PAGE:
Dayan has done a good job as ambassador in Geneva. He deserves the thanks of the nation, and it is a pity he should be leaving his post in the manner he is. However, part of the price you pay for being an ambassador for your country is the need to keep your private views to your self if they run counter to the official government line, and in this respect, Dayan appears to have failed. If you look at the position objectively, having continued to express his views on the 13th Amendment for example, contrary to what the President has said, Dayan cannot now call ‘foul’. He has stepped out of line and now must take his medicine like a man.

  • Das

    No diplomat can have ‘personal views’ – especially political – at variance with those of the government he serves. In this respect,he was a ‘misfit’ in the foreign ministry. Such diplomats have resigned – only in other countries.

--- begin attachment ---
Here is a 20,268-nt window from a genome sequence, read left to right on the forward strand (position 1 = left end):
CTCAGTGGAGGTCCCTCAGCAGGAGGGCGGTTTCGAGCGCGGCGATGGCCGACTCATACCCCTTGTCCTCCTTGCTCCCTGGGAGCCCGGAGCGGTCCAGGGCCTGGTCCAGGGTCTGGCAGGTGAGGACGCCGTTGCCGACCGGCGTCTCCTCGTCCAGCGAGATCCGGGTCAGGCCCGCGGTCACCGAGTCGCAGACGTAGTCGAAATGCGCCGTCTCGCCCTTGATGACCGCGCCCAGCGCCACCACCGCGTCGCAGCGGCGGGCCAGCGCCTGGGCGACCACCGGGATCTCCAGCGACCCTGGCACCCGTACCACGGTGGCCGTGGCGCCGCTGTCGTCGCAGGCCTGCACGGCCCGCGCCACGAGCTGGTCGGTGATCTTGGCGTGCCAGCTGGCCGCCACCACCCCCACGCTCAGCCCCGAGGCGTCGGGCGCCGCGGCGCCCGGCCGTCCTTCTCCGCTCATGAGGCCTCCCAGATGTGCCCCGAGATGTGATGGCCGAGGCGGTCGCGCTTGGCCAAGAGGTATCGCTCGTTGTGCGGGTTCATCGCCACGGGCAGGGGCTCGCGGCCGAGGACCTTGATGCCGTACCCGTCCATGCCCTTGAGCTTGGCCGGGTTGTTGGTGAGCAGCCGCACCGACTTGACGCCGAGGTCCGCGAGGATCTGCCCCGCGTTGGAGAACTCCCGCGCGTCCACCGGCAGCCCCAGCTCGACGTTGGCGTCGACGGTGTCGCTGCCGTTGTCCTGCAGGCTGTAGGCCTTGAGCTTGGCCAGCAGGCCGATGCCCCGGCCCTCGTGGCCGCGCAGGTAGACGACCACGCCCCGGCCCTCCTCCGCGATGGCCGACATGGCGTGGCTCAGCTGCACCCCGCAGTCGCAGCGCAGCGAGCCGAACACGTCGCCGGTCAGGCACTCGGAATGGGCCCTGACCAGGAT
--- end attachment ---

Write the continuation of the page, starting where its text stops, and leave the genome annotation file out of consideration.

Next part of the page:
This must have been the cause for his dismissal.

  • Dayans may come and Dayans may go, but we gone on for ever – say the MR
    trio. This is Sri Lankan Politics and not Educational standards/achievements.

  • Dayan Jayatilleka

    Das is obviously unaware that one of the most important policy interventions of the postwar era, that which inaugurated the famous doctrine of containment, originated in an article written by George Kennan under the pseudonym Mr X, in the Foreign Affairs quarterly in 1947, while Kennan was a serving American DPL in Moscow. This was itself a reworking of a “long telegram” he had sent his bosses in Washington DC. Then again, just a few years ago, we had Francis Fukuyama’s highly controversial “The End of History”, which was firstly a journal article and then a book, published while Dr Fukuyama was a member of the policy planning staff of the US State Department.

  • Hari Narendran

    Cassandra, the President himself has consistently spoken of 13th Amendment
    + as a political solution upto this point, so if Dayan’s firing were a result of his espousal of the 13th amendment being counter to gov’t policy then it must mean the President has changed his mind. I’d hope thats not the case. but if so it would just reinforce what many of us have thought all along – this government has no wish to find a lasting solution to the ills that have long plagued our nation.

  • ashok

    Although Dayan did his job well he has no clear understanding of the 13A.He has tom understand one thing.